Among those on the initiative’s steering committee is the Advancement Project, a Los Angeles nonprofit championing early education and K-12 policies for low-income children. Its co-founders, Molly Munger and her husband, Stephen English, spent $47 million in 2012 on an initiative that would have raised $10 billion per year for early childhood education and K-12 schools. It lost to a competing initiative, Proposition 30, backed by Gov. Jerry Brown.
Supporters will need all the financial help they can get. Robert Lapsley, president of the California Business Roundtable, a nonpartisan organization whose members are senior executives at the state’s major companies, promises a “fight to the death” over this or any initiative that raises property taxes on the business community. “This already is a high-tax state, and Prop. 13 offers one of the few protections that businesses and Californians have in terms of tax predictability. We take this one seriously,” he said.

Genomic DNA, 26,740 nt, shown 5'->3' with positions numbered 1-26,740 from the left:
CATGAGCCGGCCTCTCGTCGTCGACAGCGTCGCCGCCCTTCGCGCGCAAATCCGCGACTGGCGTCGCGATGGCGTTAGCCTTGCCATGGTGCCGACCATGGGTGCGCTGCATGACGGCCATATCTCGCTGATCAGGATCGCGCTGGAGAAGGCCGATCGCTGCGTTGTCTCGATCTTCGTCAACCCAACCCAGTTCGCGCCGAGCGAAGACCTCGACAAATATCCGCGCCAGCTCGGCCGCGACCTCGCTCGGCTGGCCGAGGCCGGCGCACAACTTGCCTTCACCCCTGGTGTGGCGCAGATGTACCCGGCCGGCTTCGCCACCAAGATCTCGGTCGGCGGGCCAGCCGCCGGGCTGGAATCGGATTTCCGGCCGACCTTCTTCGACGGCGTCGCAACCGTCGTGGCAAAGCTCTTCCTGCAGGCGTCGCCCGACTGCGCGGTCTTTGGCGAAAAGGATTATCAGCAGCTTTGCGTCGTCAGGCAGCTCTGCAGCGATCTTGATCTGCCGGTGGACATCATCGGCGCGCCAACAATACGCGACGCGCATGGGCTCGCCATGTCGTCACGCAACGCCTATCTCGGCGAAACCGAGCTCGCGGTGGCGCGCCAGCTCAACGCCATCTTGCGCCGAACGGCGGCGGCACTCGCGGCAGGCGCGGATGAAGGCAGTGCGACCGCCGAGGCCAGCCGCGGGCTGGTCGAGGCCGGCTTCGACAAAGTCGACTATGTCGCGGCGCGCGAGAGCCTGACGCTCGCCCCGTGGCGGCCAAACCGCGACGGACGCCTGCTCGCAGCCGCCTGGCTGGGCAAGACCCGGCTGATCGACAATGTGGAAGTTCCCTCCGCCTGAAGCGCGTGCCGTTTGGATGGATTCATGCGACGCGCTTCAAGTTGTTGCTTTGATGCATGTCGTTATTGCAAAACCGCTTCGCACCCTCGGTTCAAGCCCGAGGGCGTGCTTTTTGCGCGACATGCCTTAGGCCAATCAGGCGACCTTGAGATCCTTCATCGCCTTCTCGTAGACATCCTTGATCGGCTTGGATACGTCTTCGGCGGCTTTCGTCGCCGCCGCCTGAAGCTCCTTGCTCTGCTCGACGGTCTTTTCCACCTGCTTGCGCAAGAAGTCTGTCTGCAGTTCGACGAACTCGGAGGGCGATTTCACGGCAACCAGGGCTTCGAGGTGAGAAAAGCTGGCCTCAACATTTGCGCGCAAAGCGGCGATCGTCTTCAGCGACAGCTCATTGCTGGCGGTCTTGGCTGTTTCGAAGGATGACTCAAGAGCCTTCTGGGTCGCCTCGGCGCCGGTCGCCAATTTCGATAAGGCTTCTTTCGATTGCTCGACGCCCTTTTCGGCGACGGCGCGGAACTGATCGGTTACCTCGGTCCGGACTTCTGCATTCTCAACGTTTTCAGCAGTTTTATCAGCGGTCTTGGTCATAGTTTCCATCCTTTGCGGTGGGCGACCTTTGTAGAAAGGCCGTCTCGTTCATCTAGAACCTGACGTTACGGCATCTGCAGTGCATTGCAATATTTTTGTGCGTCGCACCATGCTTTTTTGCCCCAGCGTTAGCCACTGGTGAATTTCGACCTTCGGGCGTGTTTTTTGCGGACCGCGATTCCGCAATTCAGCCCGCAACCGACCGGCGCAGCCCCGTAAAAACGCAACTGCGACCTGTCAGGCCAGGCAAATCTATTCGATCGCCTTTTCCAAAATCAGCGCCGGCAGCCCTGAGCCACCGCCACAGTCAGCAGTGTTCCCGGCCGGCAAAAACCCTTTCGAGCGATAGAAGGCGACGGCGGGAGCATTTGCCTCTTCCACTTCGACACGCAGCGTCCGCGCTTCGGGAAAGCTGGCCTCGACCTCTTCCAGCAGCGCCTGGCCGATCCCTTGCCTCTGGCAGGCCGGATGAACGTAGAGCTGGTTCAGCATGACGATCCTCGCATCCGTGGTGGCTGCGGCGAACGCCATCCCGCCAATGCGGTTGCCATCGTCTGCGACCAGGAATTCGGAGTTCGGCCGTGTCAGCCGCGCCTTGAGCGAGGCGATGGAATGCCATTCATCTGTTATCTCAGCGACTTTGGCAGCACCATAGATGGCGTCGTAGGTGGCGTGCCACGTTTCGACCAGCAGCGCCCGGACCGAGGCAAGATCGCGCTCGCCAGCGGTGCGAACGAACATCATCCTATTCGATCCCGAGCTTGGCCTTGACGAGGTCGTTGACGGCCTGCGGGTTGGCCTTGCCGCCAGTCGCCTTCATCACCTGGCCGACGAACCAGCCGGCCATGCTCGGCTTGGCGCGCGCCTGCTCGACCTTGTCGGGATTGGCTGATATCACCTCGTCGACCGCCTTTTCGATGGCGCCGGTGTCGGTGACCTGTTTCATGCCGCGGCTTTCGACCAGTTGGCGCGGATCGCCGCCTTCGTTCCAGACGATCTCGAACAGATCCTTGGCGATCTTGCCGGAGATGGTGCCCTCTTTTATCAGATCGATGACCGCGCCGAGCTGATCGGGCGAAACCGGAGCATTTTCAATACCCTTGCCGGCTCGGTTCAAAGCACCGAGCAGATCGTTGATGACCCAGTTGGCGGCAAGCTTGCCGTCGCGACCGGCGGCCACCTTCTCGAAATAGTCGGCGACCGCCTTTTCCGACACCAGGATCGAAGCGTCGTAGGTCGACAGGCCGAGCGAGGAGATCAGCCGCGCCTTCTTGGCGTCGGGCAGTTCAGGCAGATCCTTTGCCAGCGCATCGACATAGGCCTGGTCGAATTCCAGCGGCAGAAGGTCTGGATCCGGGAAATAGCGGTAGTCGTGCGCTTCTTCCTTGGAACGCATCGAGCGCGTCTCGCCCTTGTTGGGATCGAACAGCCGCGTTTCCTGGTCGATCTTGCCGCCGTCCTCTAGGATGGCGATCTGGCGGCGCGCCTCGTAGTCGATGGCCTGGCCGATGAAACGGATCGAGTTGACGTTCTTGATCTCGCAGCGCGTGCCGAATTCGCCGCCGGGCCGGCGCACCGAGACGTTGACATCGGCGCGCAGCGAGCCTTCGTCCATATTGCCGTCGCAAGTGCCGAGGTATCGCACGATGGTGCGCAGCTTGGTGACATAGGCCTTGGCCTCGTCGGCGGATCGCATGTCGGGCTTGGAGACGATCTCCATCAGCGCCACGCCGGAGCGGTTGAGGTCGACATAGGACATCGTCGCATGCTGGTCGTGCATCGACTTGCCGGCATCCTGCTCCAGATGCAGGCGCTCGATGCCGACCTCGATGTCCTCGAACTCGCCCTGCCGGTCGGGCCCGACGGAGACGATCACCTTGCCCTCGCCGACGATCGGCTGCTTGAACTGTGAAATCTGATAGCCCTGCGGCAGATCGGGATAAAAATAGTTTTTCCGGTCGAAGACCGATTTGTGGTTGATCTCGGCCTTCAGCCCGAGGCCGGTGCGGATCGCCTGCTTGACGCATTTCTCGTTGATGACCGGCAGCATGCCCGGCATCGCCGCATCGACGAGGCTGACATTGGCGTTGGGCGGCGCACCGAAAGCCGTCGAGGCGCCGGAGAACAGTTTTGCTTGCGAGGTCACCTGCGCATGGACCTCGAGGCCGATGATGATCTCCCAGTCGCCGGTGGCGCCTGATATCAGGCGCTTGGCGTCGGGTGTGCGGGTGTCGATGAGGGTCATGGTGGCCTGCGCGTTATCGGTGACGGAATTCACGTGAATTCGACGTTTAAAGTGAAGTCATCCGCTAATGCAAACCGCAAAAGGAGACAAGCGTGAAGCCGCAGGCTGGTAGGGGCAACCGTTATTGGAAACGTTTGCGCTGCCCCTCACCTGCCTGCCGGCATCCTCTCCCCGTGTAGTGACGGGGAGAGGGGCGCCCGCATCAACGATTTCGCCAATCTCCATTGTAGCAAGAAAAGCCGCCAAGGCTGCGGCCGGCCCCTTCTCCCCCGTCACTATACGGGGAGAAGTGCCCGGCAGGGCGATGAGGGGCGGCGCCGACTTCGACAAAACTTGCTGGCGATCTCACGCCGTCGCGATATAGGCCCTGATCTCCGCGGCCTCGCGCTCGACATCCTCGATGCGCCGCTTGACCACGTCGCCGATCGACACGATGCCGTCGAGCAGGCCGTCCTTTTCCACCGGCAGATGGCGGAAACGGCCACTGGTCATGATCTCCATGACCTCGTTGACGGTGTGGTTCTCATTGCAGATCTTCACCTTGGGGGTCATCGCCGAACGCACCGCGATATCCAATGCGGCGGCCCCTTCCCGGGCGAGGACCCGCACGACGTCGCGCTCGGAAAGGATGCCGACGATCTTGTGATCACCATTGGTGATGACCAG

Why now for a “split roll”
Prop. 13 reformers have been looking for an opportunity to propose a split roll and are moving ahead to capitalize on Californians’ dislike of President Donald Trump in general and the Republican Congress’ tax cut in particular. With elements that target high-wealth, predominantly Democratic states like New York and California, the tax cut caps individual taxpayers’ deductions for state and local property taxes at $10,000, which will raise taxes for some upper middle-class taxpayers, while leaving intact deductions for businesses. A last-minute addition in Congress threw in a significant tax perk for real estate developers.
“Timing is everything in politics,” said Lenny Goldberg, policy director of the advocacy nonprofit California Tax Reform Association, which has eyed the split-roll idea for years and done research for the initiative. “We’re catching a wave.”